Wednesday, February 27, 2008

Midterm (really) Rough Draft

Thesis: Death is a major theme in both Do Androids Dream of Electric Sheep and Blade Runner. Each version uses death in its own distinct way. These distinctions can be characterized and explained by the type of story being told, the medium through which it’s told and the backgrounds of the story tellers.

In the novel Do Androids Dream of Electric Sheep, death can be viewed as ever present, but never directly in focus. In contrast to this the Blade Runner universe is dark and full of life and the death’s that occur are drawn out and detailed. These contrasting styles can be attributed to many factors. The most important of these factors being the story.

Although the movie is based on the novel there are important details that are changed to create a whole new story. Many of these changes are related to how death is portrayed and the role it takes in the story. In DADoES death can be viewed as ever present. The story takes place in a world trying to survive in the wake of “World War Terminus”. Suburbs are almost completely empty, “the watchful owners had either died or migrated to a colony world. Mostly the former.” (Dick 12) This contrasts with the setting of Blade Runner. The streets are crowded and busy. There is no mention of any war. Compared to the world of DADoES, the setting of Blade Runner is not that of a dying desperate world. This is the case in DADoES. There are constant mentions of radioactive dust slowly killing everyone. As Deckard exits his home at the beginning of the book he describes the air, “The morning air, spilling over with radioactive motes…haunting his nose; he sniffed involuntarily the taint of death.” (Dick 5) Right from the beginning the novel sets an atmosphere of death. It’s literally and metaphorically in the air degenerating and killing those who remain on Earth. In Blade Runner the setting is urban and industrial, but the idea that the human race is struggling to survive is not present.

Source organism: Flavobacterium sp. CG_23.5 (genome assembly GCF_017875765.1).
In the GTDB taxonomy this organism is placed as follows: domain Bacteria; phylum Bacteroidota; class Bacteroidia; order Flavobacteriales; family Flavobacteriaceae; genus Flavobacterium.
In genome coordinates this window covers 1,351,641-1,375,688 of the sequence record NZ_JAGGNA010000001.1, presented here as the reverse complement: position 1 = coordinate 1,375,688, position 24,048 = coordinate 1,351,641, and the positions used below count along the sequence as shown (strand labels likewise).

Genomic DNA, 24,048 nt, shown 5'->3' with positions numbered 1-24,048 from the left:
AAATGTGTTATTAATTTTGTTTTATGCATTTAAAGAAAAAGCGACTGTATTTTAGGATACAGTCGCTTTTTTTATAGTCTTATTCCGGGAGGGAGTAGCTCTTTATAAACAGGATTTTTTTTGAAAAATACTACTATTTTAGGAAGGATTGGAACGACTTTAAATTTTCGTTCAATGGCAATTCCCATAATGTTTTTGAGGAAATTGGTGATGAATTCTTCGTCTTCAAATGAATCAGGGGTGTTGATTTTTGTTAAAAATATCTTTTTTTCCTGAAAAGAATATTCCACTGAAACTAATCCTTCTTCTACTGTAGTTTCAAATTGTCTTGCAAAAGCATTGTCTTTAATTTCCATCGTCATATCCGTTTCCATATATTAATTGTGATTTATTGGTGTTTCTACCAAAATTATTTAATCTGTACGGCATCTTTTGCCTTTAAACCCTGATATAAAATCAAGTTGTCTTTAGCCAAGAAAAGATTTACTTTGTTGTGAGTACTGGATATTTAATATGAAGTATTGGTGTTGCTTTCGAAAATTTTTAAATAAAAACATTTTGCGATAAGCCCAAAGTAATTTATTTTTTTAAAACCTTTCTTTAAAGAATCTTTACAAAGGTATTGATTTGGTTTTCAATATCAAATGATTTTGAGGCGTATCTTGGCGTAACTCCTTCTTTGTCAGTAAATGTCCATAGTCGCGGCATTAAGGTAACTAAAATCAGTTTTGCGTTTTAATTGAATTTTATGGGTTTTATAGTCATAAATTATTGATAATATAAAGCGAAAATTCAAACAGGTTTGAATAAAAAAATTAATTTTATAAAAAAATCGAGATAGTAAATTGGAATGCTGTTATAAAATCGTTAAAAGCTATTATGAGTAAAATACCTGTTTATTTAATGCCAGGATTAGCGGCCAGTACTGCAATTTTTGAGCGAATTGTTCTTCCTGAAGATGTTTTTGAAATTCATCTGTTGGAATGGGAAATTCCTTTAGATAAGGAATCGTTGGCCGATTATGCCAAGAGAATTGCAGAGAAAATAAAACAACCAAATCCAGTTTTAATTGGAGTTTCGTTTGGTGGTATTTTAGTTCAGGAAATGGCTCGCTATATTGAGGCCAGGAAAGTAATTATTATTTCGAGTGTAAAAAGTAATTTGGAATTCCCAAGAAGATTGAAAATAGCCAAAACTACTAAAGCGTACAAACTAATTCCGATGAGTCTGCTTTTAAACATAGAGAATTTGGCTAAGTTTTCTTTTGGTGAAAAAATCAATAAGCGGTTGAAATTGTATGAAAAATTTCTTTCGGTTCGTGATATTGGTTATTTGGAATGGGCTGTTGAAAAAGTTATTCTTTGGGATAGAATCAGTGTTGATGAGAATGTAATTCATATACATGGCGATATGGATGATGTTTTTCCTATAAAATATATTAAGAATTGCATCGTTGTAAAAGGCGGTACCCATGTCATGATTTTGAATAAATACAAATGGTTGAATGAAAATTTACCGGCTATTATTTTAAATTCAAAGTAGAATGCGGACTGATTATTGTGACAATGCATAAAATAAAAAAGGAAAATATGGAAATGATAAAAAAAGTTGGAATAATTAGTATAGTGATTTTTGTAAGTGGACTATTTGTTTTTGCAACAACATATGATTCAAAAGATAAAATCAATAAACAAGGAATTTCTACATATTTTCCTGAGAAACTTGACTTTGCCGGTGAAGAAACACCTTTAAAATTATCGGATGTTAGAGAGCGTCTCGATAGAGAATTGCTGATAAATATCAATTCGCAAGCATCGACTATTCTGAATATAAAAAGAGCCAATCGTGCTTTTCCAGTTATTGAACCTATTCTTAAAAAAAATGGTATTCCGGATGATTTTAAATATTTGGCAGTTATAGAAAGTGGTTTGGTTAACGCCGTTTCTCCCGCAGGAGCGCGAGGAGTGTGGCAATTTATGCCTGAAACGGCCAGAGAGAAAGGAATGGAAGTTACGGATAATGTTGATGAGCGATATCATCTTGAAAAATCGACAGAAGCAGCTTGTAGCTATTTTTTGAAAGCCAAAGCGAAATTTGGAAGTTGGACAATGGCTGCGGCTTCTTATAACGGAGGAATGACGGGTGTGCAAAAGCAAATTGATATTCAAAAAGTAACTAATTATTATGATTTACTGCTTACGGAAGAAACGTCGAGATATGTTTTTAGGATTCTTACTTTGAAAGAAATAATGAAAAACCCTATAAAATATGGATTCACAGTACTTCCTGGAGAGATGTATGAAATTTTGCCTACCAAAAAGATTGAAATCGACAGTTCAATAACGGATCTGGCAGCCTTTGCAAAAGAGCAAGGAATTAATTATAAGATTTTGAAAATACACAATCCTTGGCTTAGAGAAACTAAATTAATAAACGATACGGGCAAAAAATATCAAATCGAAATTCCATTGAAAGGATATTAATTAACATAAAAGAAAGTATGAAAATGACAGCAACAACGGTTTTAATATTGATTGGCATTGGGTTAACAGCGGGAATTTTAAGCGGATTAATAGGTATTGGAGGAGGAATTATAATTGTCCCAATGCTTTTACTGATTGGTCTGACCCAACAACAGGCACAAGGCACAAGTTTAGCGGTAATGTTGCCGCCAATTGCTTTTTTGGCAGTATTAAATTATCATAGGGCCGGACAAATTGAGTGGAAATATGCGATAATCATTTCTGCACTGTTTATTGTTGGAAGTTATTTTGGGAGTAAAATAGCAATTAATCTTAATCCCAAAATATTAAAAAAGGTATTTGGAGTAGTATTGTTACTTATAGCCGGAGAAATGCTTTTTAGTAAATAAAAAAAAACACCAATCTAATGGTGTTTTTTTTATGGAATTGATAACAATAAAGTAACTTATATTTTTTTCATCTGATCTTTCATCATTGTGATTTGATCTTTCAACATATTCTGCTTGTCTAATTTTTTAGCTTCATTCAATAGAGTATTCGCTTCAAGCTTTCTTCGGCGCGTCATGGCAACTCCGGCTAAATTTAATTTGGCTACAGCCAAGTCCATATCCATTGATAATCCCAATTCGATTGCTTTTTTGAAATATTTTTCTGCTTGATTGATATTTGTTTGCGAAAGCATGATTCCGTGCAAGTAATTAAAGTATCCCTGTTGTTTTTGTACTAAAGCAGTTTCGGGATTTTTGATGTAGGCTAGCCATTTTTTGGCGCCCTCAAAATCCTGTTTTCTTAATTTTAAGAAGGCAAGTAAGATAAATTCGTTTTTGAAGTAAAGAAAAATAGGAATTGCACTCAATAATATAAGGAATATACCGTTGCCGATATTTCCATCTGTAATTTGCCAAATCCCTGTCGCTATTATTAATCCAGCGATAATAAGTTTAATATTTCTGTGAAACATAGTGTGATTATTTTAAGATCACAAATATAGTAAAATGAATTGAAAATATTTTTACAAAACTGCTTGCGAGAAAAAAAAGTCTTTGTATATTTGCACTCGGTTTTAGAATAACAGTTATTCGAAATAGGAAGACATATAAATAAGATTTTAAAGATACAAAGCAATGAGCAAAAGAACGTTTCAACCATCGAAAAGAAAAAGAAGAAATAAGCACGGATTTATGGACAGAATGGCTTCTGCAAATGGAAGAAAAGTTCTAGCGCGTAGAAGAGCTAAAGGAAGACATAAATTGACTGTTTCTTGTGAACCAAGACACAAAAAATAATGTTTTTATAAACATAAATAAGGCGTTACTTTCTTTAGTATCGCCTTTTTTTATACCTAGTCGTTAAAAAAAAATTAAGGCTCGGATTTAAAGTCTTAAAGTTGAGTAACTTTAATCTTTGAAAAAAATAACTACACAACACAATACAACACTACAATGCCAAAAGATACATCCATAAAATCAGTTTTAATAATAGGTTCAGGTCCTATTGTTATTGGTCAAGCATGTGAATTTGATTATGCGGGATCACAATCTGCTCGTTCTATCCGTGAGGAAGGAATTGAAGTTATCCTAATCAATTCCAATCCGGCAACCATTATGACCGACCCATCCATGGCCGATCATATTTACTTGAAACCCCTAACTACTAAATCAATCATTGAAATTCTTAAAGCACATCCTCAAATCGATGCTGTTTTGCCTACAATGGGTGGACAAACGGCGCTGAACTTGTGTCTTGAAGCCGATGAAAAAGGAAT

The setting is not the only thing that can be connected to these contrasting themes of death. Another strongly contrasting story element is the androids themselves both in their behavior and their deaths. In both the book and the movie there are times when the androids are portrayed as both good and bad. In DADoES there is roughly an equal amount of good and bad shown in the androids. Rachael and Luba Loft are both shown as more human. Rachael in how she helps Deckard and Luba for her artistic abilities. The Batys and Pris are portrayed as slightly darker characters with Pris pulling of the legs of the spider just to see what happens. In Blade Runner the androids are shown to be much more violent and murderous. Each of the four androids that that Deckard is after try to kill him. Additionally Roy Batty himself kills Chew (the eyeball man), J.F. Sebastian and Tyrell (the Rosen of the Movie). In DADoES the fact that the androids had killed people to escape is only mentioned in passing. They are never described killing anyone in the novel. This goes along with how death is generally portrayed in the novel, it’s there, but it’s more or less in the background and smoothed over. Whereas in Blade Runner the deaths are often shown in graphic detail and the androids always fighting back.